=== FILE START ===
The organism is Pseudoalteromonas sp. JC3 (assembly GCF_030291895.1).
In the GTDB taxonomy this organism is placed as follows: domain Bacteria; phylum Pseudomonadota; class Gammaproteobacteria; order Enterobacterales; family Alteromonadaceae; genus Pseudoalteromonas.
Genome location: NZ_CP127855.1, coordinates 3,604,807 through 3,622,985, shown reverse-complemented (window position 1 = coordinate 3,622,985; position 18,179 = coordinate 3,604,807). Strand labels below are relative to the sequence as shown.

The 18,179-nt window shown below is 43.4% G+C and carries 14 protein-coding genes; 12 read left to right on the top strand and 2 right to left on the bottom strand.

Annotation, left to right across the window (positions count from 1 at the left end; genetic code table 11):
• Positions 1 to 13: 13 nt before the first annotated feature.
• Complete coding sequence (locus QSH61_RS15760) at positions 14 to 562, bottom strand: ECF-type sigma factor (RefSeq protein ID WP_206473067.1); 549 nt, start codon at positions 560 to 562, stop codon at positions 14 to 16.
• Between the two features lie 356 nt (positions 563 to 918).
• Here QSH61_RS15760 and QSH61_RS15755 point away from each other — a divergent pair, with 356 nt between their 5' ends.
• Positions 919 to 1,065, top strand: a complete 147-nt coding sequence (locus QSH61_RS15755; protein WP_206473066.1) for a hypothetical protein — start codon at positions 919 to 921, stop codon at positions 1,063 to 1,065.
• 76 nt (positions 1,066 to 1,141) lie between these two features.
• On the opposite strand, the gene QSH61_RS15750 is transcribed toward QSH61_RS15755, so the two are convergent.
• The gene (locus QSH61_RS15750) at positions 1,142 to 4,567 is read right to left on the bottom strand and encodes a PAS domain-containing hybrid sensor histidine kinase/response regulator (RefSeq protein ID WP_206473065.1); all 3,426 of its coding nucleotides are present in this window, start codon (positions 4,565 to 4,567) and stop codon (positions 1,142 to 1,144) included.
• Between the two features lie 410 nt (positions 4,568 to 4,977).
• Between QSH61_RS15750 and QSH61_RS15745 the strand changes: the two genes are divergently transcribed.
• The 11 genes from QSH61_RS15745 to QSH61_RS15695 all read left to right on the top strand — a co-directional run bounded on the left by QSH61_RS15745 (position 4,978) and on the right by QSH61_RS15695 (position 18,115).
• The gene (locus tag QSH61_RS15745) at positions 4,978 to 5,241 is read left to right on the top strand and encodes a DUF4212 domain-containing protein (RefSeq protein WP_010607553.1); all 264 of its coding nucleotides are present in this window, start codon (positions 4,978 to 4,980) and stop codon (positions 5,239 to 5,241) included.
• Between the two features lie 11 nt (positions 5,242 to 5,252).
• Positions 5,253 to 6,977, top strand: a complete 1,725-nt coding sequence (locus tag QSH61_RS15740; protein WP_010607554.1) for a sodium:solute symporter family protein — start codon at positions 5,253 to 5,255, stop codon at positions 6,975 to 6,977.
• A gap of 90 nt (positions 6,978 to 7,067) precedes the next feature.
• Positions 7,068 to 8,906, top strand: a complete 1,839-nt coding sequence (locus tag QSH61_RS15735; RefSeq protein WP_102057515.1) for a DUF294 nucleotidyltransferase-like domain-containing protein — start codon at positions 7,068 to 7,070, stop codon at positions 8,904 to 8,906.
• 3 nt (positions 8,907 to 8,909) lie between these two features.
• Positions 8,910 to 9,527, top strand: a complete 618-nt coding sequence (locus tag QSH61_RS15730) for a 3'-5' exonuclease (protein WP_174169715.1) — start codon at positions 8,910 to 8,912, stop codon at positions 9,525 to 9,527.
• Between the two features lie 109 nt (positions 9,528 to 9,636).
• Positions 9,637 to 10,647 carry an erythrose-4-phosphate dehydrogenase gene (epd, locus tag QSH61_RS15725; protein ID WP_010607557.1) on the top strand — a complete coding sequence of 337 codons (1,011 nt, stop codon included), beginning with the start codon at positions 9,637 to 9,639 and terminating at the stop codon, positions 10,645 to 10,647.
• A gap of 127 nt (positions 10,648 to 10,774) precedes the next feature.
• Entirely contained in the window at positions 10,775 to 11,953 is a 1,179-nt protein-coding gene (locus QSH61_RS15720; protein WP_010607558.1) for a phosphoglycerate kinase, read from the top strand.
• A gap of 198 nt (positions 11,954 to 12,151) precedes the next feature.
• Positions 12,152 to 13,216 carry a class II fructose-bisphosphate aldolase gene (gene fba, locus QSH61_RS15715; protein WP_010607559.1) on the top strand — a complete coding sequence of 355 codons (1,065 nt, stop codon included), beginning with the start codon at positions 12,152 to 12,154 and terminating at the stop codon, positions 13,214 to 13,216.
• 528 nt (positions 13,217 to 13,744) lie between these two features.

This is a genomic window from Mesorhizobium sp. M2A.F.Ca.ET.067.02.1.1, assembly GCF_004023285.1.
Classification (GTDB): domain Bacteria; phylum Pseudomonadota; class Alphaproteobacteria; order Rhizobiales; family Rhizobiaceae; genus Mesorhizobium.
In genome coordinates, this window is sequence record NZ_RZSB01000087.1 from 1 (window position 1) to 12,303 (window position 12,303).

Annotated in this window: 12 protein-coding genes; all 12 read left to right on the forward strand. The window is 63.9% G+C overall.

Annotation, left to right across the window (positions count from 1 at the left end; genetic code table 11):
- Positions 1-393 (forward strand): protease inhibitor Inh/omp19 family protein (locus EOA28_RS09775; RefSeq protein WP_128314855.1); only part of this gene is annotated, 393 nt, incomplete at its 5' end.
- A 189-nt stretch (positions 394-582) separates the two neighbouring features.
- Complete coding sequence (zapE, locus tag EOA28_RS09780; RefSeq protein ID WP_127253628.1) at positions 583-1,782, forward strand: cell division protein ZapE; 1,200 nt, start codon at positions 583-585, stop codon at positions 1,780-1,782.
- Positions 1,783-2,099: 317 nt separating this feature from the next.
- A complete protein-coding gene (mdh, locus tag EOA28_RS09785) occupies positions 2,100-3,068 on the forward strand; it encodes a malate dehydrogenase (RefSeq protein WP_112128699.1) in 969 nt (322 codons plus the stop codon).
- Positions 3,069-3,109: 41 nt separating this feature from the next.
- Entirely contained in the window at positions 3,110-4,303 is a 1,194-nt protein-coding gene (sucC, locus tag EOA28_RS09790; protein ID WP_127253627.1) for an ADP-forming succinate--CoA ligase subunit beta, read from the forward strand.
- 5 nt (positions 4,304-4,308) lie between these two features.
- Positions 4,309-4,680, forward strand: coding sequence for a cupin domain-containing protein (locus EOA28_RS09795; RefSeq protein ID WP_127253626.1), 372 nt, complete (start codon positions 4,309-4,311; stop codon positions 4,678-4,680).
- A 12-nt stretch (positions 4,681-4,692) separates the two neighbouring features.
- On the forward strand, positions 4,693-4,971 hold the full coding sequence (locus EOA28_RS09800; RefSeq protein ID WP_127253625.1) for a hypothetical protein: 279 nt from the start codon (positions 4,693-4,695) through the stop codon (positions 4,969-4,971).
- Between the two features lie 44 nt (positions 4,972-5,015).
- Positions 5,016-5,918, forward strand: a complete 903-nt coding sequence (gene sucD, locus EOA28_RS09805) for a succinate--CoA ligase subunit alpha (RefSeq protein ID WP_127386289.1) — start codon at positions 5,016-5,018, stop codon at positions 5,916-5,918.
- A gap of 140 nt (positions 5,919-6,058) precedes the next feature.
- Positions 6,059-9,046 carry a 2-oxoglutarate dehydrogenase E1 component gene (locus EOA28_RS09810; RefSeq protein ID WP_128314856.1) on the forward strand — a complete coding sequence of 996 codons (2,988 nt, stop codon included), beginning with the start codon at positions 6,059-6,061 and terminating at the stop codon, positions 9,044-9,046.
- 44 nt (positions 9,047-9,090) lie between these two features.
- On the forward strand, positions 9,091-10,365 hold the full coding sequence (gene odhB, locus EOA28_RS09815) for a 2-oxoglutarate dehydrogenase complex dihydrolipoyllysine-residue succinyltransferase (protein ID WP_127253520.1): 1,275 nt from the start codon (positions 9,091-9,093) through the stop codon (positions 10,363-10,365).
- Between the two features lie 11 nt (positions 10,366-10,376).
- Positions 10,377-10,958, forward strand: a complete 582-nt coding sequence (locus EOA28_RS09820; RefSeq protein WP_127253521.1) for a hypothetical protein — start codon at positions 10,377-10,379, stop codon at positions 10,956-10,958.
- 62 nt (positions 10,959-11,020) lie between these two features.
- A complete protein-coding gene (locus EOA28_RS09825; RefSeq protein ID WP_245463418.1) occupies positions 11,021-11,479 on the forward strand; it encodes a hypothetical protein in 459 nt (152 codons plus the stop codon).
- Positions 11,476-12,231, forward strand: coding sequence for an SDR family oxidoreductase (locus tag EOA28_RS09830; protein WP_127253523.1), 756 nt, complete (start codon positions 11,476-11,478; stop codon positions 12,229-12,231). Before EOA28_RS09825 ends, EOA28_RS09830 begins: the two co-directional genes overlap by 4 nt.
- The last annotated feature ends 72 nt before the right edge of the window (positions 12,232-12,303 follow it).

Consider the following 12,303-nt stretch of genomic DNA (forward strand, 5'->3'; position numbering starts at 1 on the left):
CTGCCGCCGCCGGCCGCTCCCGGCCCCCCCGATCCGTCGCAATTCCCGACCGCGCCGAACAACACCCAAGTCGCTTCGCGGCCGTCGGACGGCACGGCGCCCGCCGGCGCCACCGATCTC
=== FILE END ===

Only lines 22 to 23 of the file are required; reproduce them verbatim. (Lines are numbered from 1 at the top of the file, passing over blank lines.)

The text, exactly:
• 3 nt (positions 8,907 to 8,909) lie between these two features.
• Positions 8,910 to 9,527, top strand: a complete 618-nt coding sequence (locus tag QSH61_RS15730) for a 3'-5' exonuclease (protein WP_174169715.1) — start codon at positions 8,910 to 8,912, stop codon at positions 9,525 to 9,527.